Directed by Frank Marshall and Ryan Suffern, Jazz Fest: A New Orleans Story is a joyous celebration of the famed music festival and its home base. Started in 1970 by George Wein, who also founded the Newport Jazz Festival, the New Orleans Jazz and Heritage Festival has celebrated music of all types, exposing its attendees to a rich and diverse array of performers. New Orleans has always been a cultural center for music and art and the festival pays homage to that. The documentary tells the history of the festival and shares performances from the 50th anniversary in 2019. There is also archival footage of festivals past and interviews with notable artists. Performers include Earth, Wind and Fire, Al Green, Irma Thomas, Ellis Marsalis and family, and more. I could have done without the performances by Katy Perry, Pitbull and other more popular entertainers as I felt that was an attempt to appeal to a wider audience. I wanted to see more of the indie artists and legacy performers instead.
This is not a historical biography and there is just a smattering of background and context offered. Instead, the documentary takes the viewer into the world of the festival as though they were stopping at the different stages and tents to take in the various offerings. There is also a lot of appreciation for New Orleans , its history, its music and its people.
Jazz Fest: A New Orleans Story had its world premiere at the 2022 SXSW Film Festival. It’s distributed by Sony Picture Classics.
Iván (Armando Espitia) is a divorced single father who dreams of becoming a chef. But in his small town in Mexico, the best job he can get, despite his culinary training, is relegated to a menial role at his local restaurant. One day, Iván attends an underground party with his best friend Sandra (Michelle Rodriguez). There he meets Gerardo (Christian Vázquez), a handsome young man who catches his attention with a laser pointer. The two hit it off instantly. Iván is still in the closet, knowing that coming out will hurt his chances of seeing his son. This complicates his relationship with Gerardo who is out, despite his father’s disapproval. When Iván is outed, he decides to make the treacherous journey across the border to become a chef in the United States. He risks it all for a chance at a new life. But will he ever see Gerardo or his son again?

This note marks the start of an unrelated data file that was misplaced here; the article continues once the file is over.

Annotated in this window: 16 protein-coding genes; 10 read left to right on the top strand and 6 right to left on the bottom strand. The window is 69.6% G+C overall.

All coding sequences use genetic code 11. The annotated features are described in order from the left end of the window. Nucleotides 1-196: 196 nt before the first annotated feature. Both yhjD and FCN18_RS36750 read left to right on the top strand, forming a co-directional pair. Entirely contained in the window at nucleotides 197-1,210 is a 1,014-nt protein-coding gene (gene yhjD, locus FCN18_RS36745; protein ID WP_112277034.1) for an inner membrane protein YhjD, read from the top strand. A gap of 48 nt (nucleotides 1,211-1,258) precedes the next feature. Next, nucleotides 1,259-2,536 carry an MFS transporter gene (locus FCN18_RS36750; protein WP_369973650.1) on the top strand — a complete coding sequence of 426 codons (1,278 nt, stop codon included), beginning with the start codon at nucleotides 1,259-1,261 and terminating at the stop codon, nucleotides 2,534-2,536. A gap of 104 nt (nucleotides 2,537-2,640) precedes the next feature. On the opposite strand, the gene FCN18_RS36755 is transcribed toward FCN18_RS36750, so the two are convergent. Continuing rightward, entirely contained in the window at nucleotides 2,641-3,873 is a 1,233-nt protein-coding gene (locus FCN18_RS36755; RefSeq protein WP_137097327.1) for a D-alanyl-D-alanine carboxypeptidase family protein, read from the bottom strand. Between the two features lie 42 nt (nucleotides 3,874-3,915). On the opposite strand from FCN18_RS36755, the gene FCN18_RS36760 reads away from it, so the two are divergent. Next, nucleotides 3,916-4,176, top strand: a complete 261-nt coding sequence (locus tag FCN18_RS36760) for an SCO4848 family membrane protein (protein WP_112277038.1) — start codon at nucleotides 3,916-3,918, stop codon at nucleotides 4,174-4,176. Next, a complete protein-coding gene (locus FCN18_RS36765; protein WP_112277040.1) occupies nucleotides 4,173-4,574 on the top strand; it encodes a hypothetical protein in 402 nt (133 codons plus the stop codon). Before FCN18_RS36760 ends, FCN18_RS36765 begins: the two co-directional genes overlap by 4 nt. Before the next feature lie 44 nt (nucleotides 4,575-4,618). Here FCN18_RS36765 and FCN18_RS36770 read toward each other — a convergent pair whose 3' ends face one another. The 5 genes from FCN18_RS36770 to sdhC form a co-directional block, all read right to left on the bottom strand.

Directed by Heidi Ewing, I Carry You With Me/Te llevo conmigo is a beautiful queer love story about two Mexican men who risk it all for a better life together. Based on a true story, the film is both documentary and feature film with footage of present day Iván and Gerardo interspersed with narrative scenes played out by actors Armond Espitia and Christian Vázquez. This film is absolutely brilliant. It tackles immigration, homophobia, queer relationships, Mexican culture, and the isolating experience of the Mexican diaspora.
This film is both heart wrenching as it is uplifting. It sends its viewers through the emotional ringer and I found myself deeply invested in Iván and Gerardo’s story. Espitia and Vázquez really deliver with their performances. And to top it all off, the food Iván creates looks absolutely delicious. Don’t watch this film on an empty stomach.
“For this film, I came to the conclusion that it needed to be told in a different format than what I’d done before. This story took place over generations and so the movie would need a sweeping, romantic quality to it. I wanted to see and feel their youth and experience their love. It felt deeply cinematic by nature and just needed a different treatment entirely.”
Director Heidi Ewing
I Carry You With Me/Te llevo conmigo is distributed by Sony Pictures Classics and is currently out in theaters and available on demand.